Last week, my General Manager Domestic Affairs(aka GMDA) decided to change her bank provider. GMDA came home that evening gushing praises about how the new Bank X had told her that she could set aside Kshs 1,000 every month to save for school fees and it would be automatically deducted from her salary account. No bank had ever taken an interest in her life, or in providing her with an automated way of saving for this critical aspect of her children’s security
As GMDA was talking, a news item appeared on the television about the uptake of the M-Akiba bond. I turned up the volume, as this could potentially be an option I could provide to my the-savings-scales-have-fallen-from-my-eyes GMDA.
The product is beautiful in its simplicity. Dial a number, register, place Kshs 3,000 for 3 years and earn tax -free interest twice a year. In my view, someone in Serikal is finally using data the way it’s supposed to be done: not to gather dust in shelves at the bureau of statistics but to drive behavior and economic growth. And nowhere is there more rich data than in the Financial Access Household Survey issued February 2016 by FSD Kenya working in collaboration with the Central Bank of Kenya and the Kenya National Bureau of Statistics.
The report finds that 75.3% of Kenyans are now formally included, with the giant leap being taken by women where formal inclusion leapt between 2009 and 2013 driven by the spread of mobile financial services.Formally inclusion is defined as use of banks, mobile financial services, SACCOs and microfinance institutions. Why would there be such a quantum leap in the growth of women users? I daresay that the convenience and the absolute privacy that mobile financial services provide make it a key attraction for the women. Not having to make a trip into a commercial centre to deposit or withdraw from a bank and not having a debit card or statement lying around that can generate heated arguments as to “hidden resources” is a major draw.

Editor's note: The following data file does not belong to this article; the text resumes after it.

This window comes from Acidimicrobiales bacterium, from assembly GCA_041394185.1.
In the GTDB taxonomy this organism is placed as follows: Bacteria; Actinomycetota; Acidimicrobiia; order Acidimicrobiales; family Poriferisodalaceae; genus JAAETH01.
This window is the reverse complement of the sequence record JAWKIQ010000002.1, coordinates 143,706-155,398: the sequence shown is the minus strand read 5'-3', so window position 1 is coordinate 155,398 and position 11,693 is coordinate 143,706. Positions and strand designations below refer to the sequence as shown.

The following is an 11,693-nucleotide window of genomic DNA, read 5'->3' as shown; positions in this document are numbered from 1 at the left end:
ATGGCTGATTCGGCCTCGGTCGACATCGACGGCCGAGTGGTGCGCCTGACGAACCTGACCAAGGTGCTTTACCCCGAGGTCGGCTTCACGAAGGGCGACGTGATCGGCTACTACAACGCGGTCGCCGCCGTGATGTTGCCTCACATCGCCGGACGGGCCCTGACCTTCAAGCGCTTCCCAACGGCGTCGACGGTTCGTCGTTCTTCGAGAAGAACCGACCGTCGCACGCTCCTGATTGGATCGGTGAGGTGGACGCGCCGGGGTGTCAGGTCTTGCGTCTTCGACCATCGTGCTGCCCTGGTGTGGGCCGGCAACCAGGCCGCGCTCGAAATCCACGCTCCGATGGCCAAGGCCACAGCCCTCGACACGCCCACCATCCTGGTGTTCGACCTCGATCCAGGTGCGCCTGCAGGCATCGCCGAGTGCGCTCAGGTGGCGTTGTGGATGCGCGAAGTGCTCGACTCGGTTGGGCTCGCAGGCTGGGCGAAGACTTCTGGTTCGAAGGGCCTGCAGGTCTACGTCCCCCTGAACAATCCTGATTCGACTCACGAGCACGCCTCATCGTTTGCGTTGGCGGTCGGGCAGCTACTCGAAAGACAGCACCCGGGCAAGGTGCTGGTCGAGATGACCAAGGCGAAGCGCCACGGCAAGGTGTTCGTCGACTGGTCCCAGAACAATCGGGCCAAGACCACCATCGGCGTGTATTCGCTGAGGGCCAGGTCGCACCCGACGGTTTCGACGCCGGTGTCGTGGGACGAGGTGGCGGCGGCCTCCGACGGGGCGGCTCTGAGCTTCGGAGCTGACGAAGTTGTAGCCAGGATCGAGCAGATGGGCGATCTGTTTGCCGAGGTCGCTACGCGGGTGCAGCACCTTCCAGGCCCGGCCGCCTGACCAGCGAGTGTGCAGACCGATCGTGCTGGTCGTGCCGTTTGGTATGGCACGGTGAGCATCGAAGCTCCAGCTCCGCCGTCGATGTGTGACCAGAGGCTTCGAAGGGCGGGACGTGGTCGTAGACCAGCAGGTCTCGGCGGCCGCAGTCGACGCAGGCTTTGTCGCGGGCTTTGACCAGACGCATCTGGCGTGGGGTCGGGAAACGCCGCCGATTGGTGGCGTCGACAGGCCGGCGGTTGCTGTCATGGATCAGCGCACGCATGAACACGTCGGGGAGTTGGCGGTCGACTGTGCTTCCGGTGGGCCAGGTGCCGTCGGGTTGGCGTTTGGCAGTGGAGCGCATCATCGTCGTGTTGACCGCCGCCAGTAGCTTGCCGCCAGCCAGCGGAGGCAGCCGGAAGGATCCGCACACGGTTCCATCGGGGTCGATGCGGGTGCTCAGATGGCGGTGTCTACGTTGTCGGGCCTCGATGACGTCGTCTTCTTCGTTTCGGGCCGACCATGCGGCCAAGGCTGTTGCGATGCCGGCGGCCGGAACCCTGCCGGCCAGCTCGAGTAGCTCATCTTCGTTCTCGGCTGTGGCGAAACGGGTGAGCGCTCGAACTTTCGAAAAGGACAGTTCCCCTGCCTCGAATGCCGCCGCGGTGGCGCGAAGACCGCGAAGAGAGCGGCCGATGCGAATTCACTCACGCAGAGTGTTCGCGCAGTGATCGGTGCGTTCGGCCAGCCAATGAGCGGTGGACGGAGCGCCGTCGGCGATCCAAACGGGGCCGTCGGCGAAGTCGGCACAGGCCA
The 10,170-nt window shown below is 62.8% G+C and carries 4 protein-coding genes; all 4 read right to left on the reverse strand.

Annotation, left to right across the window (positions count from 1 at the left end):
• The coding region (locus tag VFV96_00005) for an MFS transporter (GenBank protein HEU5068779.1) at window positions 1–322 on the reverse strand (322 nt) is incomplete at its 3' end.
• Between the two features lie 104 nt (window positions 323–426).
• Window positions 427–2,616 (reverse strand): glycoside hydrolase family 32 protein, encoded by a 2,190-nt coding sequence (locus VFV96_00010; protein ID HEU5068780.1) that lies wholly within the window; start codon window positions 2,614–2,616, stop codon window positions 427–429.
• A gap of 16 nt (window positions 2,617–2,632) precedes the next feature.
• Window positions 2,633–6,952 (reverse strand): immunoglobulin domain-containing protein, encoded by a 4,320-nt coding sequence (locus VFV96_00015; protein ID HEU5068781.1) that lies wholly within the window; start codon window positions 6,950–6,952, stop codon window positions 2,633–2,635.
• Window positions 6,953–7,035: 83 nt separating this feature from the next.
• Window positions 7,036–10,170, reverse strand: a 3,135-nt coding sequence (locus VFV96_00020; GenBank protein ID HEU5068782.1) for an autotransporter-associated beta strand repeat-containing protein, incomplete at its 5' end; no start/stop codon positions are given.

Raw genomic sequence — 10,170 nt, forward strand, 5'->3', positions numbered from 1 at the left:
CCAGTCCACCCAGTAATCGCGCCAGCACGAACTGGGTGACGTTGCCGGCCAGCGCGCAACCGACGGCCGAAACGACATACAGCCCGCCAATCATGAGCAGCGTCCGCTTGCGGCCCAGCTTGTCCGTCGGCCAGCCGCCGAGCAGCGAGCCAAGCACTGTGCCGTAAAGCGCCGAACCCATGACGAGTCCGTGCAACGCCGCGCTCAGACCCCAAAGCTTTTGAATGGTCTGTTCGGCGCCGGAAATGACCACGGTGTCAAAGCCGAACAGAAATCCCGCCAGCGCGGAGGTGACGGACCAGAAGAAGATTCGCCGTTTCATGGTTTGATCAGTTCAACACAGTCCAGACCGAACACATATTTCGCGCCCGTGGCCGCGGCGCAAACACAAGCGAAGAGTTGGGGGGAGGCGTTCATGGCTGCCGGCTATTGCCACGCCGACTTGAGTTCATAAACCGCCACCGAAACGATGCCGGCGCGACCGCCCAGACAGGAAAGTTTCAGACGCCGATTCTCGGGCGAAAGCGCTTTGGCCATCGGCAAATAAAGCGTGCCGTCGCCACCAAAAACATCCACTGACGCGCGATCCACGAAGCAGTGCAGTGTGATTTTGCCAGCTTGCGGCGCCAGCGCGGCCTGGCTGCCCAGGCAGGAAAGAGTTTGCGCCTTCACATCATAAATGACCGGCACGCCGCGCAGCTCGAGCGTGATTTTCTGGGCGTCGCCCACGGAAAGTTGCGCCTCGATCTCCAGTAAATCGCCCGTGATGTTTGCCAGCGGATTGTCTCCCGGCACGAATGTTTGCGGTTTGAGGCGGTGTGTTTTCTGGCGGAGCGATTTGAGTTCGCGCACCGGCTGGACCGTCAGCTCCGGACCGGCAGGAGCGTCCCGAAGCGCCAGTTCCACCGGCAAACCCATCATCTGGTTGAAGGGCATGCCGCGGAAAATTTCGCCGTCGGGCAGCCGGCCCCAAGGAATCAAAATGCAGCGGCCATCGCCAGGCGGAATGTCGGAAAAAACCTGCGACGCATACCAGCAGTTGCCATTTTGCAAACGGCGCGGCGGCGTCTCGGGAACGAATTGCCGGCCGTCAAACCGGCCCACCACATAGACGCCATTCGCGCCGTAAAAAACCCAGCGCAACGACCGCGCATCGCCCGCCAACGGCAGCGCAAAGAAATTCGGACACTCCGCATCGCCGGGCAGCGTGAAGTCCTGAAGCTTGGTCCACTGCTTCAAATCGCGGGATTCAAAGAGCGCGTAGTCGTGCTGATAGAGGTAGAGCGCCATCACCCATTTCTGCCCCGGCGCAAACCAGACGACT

While the FSD report doesn’t go into the abominable aspects of betting, it does delve into it’s divine counterparty: savings. The FSD report finds that the number of Kenyans using at least one savings or deposit instrument continues to rise and at least 66.4% of the adults sampled have a savings instrument. Almost half of those adults use savings for meeting ordinary day-to-day needs, a third save for education and 40% also save for medical emergencies and burial expenses.
One more critical finding: 42.6% of business owners and 87.7% of farmers rely heavily on their savings to finance their livelihoods.
It is on the back of this data that we should critically look at the potential of M-Akiba to provide a viable savings platform. M-Akiba has the potential to pull funds sitting tied in a knot in the corner of a leso or under the cooking hearth into the formal economy especially since the FSD report finds that the top two most valued storage places for Kenyans are their mobile financial services accounts and saving in a secret place!
Meanwhile, I tried registering for M-Akiba, so that I could sell it to GMDA. After jumping through several hoops, I ended up feeling like a hamster on a wheel so I jumped off. I called the number provided online and a lovely lady called Brenda answered on the third ring, telling me the system was experience downtime. By the time of submitting this piece it wasn’t yet up. I trust that the developers of M-Akiba will make this an iterative product, tweaking it as they get more and more customer usage data to determine how and why Kenyans are using it. Just like how M-Pesa was launched as a money transfer system but ended up being a virtual repository of cash, M-Akiba might not be used for what its creators envisaged it for. Customers use your product to do a job. Time will tell what the true job of M-Akiba will be, but the ultimate winner will be the government with a new, and far less interest rate demanding investor in its securities.